1

Let us reduce REACH to TARGET. Given an instance $(G,s,t)$ of REACH, add edges from all nodes other than $s$ to $s$ to form a new graph $G'$. If $t$ is reachable from $s$ in $G$ then it is reachable from all other nodes in $G'$ using the new edges. Conversely, if $t$ is reachable from all other nodes in $G'$, then in particular it is reachable from $s$ in $G'...


1

Your definition of EXP is a bit off (you're thinking of $\textbf{E} = \textbf{DTIME}(2^{O(n)})$ instead of $\textbf{EXP} = \textbf{DTIME}(2^{n^{O(1)}})$), but either way the assertion that "each oracle would itself solve an exponential time problem in a single step" is false. This is because, given exponential time, the machine can write (say) $2^n$ bits to ...


1

A strong k-coloring of a hypergraph assigns distinct colors to every member of a hyperedge and uses $k$ colors. When the hypergraph is $k$-uniform, this problem is equivalent to the problem you describe. Further, this problem is NPC as shown by Colbourn, Jungnickel and Rosa [1]. You can also prove yourself that this problem is NPC by a straightforward ...


1

We will show that $A_{TM}$ is complete for your class. In order to show that, we need to show that for every language $A\in L\cup \{A_{TM}\}$, it holds that $A\le_L A_{TM}$. First, if $A=A_{TM}$, then the trivial reduction suffices. That is, a reduction that given input $x$, return $x$. Clearly $x\in A_{TM}\iff x\in A_{TM}$. Now, if $A\in L$, we need to ...


1

This problem is known as maximum matching of a bipartite graph. Basically let vertex $p_i$ (resp., $q_i$) represent the $i$th person (resp., task). And we connect $p_i$ and $q_j$ with an undirected edge iff person $i$ can do task $j$. The answer of the original problem is exactly the maximum matching of the new graph. For algorithms, the classical Hungarian ...


1

If you want to categorize a problem in a way that makes it comparable to other problems, then you need to categorize it the same way as everyone else does. If you are only interested in one particular problem, then you can analyze it any way you like. You might look at the worst case, or the average case, or you can analyze "typical" cases, whatever "...


1

After a while I look back on this problem. It turns out using universal gates to generate constant-qubit gates would make no difference to BQP class. The gate complexity, however, depends on $\epsilon$ for the error we try to bound, but precision could be reached in $poly(-\log{\epsilon})$ number of operations.


1

Suppose you have a (randomized) verifier $V$ such that, for all $Q,w$, $$\begin{align*} w\in L &\implies \Pr[V\leftrightarrow P\text{ accepts }w]\geq2/3\\ w\notin L &\implies \Pr[V\leftrightarrow Q\text{ accepts }w]= 0. \end{align*}$$ Since $P$ is one possible value of $Q$, it follows that $$w\notin L \implies \Pr[V\leftrightarrow P\text{ accepts }...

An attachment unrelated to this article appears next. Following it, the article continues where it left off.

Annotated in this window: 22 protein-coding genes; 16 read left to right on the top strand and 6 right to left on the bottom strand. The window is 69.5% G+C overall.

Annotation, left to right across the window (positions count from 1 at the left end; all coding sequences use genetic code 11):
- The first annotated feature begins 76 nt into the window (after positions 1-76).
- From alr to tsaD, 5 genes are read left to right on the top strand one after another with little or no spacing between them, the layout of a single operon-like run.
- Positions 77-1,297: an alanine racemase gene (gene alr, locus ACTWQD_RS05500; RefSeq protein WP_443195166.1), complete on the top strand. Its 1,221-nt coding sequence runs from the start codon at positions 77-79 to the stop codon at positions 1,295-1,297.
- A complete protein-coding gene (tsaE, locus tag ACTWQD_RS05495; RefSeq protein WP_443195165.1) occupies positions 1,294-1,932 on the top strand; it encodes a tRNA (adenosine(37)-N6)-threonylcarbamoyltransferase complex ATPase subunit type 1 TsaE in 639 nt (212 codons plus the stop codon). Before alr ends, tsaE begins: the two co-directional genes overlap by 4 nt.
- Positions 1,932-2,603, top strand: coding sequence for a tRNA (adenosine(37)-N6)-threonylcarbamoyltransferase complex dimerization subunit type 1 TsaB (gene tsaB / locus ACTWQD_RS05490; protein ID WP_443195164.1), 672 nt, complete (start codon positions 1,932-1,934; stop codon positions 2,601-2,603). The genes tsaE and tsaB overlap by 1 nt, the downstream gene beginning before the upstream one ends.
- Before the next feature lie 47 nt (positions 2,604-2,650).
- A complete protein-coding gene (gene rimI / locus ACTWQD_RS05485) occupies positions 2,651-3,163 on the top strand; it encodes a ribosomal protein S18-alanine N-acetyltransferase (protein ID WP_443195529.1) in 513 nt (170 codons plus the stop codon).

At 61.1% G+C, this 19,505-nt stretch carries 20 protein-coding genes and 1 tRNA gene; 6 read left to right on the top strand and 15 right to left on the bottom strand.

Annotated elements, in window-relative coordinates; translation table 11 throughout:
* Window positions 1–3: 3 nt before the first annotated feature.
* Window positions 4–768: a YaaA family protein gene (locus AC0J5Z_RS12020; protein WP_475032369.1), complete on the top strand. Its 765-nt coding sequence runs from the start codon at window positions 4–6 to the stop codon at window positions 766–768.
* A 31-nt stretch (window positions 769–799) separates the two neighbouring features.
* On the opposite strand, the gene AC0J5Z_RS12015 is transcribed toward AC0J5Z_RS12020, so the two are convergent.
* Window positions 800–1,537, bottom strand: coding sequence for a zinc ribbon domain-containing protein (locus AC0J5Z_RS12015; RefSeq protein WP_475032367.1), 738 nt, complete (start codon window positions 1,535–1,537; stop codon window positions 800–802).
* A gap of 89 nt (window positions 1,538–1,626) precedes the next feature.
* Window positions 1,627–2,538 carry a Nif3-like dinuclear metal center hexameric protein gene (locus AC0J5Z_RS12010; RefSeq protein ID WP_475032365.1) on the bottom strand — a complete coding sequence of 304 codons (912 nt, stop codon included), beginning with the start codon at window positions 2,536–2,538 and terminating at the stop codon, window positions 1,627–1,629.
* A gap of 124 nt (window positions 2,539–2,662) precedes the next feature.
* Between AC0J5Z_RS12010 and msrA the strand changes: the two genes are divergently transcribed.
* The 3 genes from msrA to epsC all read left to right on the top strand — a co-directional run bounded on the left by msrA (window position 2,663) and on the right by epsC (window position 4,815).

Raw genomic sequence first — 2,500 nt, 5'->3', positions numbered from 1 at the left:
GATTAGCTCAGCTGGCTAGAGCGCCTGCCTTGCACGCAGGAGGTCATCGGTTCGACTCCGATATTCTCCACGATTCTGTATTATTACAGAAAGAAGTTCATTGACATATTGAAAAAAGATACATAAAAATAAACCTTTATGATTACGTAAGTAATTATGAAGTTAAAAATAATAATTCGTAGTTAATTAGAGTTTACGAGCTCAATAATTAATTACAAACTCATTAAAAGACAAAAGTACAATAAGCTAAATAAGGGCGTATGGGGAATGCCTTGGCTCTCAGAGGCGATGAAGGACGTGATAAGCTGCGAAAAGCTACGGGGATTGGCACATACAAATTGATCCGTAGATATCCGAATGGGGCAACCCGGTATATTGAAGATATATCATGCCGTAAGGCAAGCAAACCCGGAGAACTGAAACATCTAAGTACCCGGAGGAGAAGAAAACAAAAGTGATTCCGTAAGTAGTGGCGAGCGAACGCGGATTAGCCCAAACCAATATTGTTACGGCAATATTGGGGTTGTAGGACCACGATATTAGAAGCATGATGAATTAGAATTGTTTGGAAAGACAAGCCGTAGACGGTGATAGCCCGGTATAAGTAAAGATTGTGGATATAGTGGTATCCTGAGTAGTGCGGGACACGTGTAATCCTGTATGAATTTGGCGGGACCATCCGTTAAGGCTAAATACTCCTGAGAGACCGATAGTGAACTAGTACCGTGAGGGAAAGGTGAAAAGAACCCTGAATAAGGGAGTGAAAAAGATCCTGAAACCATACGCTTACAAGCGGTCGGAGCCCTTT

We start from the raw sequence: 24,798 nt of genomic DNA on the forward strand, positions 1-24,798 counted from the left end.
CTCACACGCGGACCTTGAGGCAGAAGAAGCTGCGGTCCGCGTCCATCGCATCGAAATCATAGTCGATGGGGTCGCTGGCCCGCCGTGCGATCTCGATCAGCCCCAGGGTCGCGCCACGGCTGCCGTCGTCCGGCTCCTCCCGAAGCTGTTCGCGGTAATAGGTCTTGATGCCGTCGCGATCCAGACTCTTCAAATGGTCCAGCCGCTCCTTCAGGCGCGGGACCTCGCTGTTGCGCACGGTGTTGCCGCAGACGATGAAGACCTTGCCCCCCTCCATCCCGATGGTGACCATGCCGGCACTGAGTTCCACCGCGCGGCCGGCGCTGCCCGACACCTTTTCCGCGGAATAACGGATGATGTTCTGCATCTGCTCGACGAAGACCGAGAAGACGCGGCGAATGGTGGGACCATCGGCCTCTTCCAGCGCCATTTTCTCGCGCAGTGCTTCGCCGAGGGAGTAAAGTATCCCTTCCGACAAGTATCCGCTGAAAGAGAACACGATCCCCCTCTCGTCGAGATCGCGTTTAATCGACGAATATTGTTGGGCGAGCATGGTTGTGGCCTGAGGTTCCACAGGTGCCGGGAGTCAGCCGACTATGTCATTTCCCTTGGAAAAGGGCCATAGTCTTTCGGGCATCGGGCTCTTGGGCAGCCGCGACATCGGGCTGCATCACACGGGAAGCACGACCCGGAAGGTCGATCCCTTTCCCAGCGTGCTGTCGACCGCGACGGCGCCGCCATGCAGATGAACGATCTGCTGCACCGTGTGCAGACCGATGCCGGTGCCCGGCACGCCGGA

1

If $\textbf{NP} \subseteq \textbf{DTIME}(n^{O(\log n)})$, then we get $\textbf{P}^\textbf{NP} \subseteq \textbf{P}^{\textbf{DTIME}(n^{O(\log n)})} = \textbf{DTIME}(n^{O (\log n)})$. Continuing this reasoning, the entire polynomial hierarchy $\textbf{PH}$ is contained in $\textbf{DTIME}(n^{O(\log n)})$. By the time hierarchy theorem, $\textbf{DTIME}(n^{O(\log ...


1

For interested readers, here are some of related definitions. A function $f : \Bbb N \to\Bbb N$ is a proper complexity function if $f$ is nondecreasing and there is a $k$-string TM Mf with input and output such that on any input $x$, $M_f(x) = \sqcap^{f(|x|)}$ where $u$ is a tally (“quasi-blank”) symbol, $M_f$ halts within $O(|x|+f(|x|))$ ...


1

Hardness is often intuitively explained as a lower bound. In general, "hardness results" obtained by reductions yield a conditional lower bound that relies on assuming a sort of lower bound on a single problem. In the case of NP-hardness, the following statement is true: assuming P$\neq$NP, NP-hard problems cannot be solved in polynomial time P$\neq$NP ...


1

Yes, if P = NP then any decision problem is NP hard as long as there is one problem instance where the answer is "YES" and one where the answer is "NO". Just check the definition of NP-hard (and check why problems where every instance has the answer YES or every instance has the answer NO are not NP-hard by that definition).


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This question is very natural since most if not all common functions that appear in the runtime-analysis of algorithms form a totally ordered set in terms of little $o$-notation or big $\Omega$-notation such as shown in this answer by Robert S. Barnes or this answer by Kelalaka. However, there is no such totally-ordered set of representative functions for ...